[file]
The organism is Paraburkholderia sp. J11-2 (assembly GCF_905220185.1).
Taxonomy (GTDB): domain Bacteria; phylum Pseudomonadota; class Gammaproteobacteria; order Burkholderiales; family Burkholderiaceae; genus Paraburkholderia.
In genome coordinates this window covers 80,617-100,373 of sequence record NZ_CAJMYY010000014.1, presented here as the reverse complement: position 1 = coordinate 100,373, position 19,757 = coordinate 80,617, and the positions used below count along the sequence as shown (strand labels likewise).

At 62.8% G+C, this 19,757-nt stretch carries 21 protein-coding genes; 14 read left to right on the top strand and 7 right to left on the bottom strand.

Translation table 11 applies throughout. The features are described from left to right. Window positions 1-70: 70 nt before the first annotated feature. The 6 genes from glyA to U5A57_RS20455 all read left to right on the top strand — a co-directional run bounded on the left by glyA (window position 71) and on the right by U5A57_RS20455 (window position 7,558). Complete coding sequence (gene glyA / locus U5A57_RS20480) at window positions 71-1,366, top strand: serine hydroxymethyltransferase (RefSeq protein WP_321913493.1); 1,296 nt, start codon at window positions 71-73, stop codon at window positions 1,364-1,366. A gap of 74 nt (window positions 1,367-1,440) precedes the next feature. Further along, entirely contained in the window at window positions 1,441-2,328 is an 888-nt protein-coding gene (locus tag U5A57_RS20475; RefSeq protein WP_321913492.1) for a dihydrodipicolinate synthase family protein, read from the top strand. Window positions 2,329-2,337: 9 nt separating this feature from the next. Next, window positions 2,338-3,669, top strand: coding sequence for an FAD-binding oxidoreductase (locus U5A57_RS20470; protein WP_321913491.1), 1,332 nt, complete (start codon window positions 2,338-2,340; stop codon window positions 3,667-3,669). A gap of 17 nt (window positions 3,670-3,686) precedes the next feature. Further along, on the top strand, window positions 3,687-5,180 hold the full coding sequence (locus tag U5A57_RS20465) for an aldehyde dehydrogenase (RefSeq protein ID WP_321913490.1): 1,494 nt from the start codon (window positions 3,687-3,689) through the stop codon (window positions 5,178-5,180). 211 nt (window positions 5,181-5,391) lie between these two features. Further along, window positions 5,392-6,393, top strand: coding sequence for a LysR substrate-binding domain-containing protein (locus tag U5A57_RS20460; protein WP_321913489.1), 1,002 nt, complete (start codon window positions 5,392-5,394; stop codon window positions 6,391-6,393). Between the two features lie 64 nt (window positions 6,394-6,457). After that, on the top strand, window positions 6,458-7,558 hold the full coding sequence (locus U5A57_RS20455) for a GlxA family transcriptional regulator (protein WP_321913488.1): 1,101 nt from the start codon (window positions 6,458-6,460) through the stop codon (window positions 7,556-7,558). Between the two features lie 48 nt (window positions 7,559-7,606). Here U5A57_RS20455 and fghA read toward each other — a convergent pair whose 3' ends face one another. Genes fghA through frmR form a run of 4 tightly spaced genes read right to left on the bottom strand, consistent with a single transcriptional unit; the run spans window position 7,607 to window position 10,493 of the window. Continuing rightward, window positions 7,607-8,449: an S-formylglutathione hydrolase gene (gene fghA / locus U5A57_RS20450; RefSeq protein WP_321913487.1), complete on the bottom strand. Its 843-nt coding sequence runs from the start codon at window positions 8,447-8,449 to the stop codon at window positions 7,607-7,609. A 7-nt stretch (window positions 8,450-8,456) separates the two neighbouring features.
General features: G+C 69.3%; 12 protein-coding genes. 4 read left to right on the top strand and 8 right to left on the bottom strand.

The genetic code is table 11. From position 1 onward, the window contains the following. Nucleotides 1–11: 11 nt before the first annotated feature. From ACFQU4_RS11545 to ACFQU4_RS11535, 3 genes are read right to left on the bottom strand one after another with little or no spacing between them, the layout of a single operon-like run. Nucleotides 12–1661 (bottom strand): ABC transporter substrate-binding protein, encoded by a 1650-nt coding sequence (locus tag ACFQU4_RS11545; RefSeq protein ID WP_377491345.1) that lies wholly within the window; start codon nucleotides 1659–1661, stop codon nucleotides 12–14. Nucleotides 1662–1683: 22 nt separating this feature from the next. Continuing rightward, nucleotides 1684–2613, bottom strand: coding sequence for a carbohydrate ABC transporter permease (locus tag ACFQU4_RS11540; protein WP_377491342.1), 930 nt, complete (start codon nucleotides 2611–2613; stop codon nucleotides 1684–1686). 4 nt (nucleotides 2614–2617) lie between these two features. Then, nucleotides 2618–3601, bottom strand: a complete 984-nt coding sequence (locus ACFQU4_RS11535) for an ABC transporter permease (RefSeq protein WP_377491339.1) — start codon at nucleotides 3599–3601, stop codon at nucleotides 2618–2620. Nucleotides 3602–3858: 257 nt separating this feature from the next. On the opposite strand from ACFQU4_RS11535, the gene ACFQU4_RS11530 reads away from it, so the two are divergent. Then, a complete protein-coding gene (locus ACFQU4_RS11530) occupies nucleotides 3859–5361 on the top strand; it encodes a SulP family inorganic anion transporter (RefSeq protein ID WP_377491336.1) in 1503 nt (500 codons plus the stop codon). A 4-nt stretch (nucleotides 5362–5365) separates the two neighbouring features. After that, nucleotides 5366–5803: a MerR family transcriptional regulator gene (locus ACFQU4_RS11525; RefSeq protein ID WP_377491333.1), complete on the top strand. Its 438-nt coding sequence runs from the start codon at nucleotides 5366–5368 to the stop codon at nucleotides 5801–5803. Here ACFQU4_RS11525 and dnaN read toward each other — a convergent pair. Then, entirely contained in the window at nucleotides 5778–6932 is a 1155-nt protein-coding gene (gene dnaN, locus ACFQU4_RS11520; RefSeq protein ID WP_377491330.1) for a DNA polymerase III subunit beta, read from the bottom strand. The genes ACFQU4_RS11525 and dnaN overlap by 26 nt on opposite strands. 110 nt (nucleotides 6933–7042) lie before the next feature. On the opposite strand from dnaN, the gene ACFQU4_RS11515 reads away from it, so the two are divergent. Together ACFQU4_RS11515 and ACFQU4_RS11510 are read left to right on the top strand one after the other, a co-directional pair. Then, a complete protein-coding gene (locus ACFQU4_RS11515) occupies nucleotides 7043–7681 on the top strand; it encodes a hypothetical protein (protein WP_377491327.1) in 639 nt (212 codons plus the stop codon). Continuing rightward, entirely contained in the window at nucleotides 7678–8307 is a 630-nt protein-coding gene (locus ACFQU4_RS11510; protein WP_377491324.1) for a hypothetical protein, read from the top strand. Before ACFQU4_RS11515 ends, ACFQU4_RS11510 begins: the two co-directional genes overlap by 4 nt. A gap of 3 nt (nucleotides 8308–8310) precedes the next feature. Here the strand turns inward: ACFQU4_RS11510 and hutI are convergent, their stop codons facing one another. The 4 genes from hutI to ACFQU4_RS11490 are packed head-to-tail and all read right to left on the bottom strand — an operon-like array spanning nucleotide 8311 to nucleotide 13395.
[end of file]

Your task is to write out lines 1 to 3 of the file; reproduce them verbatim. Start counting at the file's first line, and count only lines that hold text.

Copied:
The organism is Paraburkholderia sp. J11-2 (assembly GCF_905220185.1).
Taxonomy (GTDB): domain Bacteria; phylum Pseudomonadota; class Gammaproteobacteria; order Burkholderiales; family Burkholderiaceae; genus Paraburkholderia.
In genome coordinates this window covers 80,617-100,373 of sequence record NZ_CAJMYY010000014.1, presented here as the reverse complement: position 1 = coordinate 100,373, position 19,757 = coordinate 80,617, and the positions used below count along the sequence as shown (strand labels likewise).